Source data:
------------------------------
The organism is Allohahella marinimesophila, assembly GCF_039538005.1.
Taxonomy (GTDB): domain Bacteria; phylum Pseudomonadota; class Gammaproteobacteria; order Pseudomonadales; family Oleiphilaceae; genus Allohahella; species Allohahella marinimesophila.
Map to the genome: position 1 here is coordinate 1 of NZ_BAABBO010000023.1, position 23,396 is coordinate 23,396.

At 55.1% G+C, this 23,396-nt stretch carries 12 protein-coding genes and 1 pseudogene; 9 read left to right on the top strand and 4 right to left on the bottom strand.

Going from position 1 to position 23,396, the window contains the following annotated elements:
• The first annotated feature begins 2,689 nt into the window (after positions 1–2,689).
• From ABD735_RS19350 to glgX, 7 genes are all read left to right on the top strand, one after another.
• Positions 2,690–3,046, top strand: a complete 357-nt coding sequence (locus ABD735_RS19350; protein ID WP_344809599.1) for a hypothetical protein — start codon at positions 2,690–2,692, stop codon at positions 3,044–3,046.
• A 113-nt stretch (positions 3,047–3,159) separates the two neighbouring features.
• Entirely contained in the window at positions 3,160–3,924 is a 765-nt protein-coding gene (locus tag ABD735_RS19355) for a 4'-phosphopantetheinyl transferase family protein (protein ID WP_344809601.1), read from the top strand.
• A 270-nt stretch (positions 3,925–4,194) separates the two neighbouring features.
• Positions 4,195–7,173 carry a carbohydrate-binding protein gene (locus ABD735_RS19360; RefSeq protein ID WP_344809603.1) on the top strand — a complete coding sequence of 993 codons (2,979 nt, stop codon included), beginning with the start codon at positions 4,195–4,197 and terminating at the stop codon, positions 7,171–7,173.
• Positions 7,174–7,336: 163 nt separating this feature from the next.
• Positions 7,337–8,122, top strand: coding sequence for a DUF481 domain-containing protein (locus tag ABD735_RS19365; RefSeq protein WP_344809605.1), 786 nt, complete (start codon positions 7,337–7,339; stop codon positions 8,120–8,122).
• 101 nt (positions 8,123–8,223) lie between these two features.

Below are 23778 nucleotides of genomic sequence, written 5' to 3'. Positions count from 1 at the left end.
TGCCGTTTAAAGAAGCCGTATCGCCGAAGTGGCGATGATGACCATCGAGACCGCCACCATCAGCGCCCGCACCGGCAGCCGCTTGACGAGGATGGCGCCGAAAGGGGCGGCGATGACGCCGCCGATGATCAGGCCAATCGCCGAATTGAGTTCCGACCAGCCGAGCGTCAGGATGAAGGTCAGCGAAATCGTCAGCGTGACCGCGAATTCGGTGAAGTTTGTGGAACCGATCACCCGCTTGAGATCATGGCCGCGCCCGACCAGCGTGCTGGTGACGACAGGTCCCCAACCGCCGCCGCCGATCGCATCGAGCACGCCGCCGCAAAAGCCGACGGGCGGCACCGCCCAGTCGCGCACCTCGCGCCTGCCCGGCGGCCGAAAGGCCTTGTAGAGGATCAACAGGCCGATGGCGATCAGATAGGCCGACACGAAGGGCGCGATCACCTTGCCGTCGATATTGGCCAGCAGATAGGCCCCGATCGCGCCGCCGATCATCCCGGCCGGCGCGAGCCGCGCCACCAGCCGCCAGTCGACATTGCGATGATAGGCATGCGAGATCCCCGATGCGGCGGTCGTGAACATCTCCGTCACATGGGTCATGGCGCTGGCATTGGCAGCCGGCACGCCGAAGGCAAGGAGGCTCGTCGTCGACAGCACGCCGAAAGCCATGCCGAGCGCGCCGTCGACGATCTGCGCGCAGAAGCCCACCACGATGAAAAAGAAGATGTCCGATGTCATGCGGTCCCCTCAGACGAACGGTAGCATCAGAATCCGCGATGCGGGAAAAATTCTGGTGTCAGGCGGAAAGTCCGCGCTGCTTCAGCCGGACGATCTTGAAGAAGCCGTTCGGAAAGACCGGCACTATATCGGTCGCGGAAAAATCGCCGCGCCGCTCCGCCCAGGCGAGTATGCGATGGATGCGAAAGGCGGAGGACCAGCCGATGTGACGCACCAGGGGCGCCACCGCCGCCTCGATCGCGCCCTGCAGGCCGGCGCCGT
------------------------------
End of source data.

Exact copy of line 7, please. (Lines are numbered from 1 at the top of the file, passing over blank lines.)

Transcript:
• From ABD735_RS19350 to glgX, 7 genes are all read left to right on the top strand, one after another.